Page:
How can leaders recognize and manage their psychological preferences?
In a wide-ranging article for the Spring 2012 issue of MIT Sloan Management Review, authors Ginka Toegel, a professor of organizational behavior and leadership at IMD in Lausanne, Switzerland, and Jean-Louis Barsoux, a professor of organizational behavior and leadership at IMD, lay out findings from more than 2,000 in-depth conversations with international executives.
In this excerpt from How To Become a Better Leader, the authors examine the role of self-awareness, which they deem crucial for evolving and finding coping strategies for weaknesses:
A survey of 75 members of the Stanford Graduate School of Business Advisory Council rated self-awareness as the most important capability for leaders to develop. Executives need to know where their natural inclinations lie in order to boost them or compensate for them. Self-awareness is about identifying personal idiosyncrasies — the characteristics that executives take to be the norm but actually represent the exception.
Sometimes self-awareness comes early in one’s career, prompted by a comment from a trusted colleague or boss. In an article in Fortune International, Lauren Zalaznick, now chairman, Entertainment & Digital Networks and Integrated Media for NBC-Universal, recalled that the best advice she ever received was from her first boss, who told her: “Throughout your career, you’re going to hear lots of feedback from show-makers and peers and employees and bosses. If you hear a certain piece of feedback consistently and you don’t agree with it, it doesn’t matter what you think. Truth is, you’re being perceived that way.”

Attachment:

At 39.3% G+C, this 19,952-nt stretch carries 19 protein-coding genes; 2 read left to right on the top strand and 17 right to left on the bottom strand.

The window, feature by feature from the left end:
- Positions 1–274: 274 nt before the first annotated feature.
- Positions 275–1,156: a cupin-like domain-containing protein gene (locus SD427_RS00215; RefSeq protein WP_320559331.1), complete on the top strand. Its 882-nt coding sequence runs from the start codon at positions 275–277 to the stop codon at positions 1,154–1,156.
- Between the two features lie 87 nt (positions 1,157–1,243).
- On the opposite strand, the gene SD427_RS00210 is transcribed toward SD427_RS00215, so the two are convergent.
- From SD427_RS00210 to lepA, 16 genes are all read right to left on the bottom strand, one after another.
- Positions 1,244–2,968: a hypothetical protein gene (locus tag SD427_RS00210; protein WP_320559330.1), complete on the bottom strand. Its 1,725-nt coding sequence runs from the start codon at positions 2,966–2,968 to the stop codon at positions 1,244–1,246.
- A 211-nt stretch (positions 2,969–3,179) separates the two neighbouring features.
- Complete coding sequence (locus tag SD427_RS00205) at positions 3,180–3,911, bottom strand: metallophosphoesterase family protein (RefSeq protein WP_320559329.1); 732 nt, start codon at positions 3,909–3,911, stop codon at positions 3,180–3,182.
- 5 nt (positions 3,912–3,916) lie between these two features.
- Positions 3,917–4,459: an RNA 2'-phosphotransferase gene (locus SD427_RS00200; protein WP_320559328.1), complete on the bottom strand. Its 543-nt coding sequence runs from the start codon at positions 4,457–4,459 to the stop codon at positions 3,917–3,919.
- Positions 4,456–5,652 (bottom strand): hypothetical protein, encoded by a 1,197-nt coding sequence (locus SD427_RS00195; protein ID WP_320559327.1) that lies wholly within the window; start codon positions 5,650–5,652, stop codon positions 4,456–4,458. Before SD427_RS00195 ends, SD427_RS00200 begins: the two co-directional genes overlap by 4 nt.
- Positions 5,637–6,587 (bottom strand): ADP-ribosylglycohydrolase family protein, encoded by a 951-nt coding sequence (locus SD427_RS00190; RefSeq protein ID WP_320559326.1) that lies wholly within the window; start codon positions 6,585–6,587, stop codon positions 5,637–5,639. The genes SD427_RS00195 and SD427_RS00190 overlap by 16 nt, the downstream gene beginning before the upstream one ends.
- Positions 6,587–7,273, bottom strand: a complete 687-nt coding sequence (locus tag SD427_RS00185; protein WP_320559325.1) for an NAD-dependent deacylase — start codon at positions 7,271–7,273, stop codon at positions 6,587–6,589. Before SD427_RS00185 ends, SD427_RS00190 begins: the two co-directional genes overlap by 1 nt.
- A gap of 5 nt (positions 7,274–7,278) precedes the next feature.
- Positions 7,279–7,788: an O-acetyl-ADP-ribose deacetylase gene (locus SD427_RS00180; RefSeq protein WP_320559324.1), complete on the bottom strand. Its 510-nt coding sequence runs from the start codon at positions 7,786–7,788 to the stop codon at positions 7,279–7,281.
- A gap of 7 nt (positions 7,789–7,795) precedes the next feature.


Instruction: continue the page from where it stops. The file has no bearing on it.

On her rise to the top, PepsiCo CEO Indra Nooyi has also benefited from constructive feedback: “I’m a pretty honest and outspoken person,” she told the Wall Street Journal Europe. “So, you sit in a meeting and somebody presents a … five-year plan. [Other executives] would say, ‘You know, that’s very interesting. But maybe you could think about this slightly differently.’ I just said, ‘That’s crap. This is never going to happen.’ I’m sure they were all thinking that, but they were saying it in a much more gentle way. I’d come out of the meeting, and one of the guys would pull me aside and say, ‘You could have said the thing slightly differently.’”
Over the past two decades, companies have increased the opportunities for executives to gain insight into their personalities and receive feedback from multiple sources. These instruments can even be distributed to friends and family, who may be only too pleased to enlighten their loved ones on how they come across. And self-awareness is one of the most frequently cited outcomes of leadership coaching.
But some executives resist this process for a long time. Take the case of David Pottruck, the former CEO of Charles Schwab. Earlier in his career, he was summoned to his boss’s office and told that his colleagues did not trust him. As Pottruck recalled in the Harvard Business Review, “That feedback was like a dagger to my heart. I was in denial, as I didn’t see myself as others saw me. … I had no idea how self-serving I looked to other people. Still, somewhere in my inner core the feedback resonated as true.”
For further details on how executives need to understand their natural inclinations in order to modify them or compensate for them, see the full article.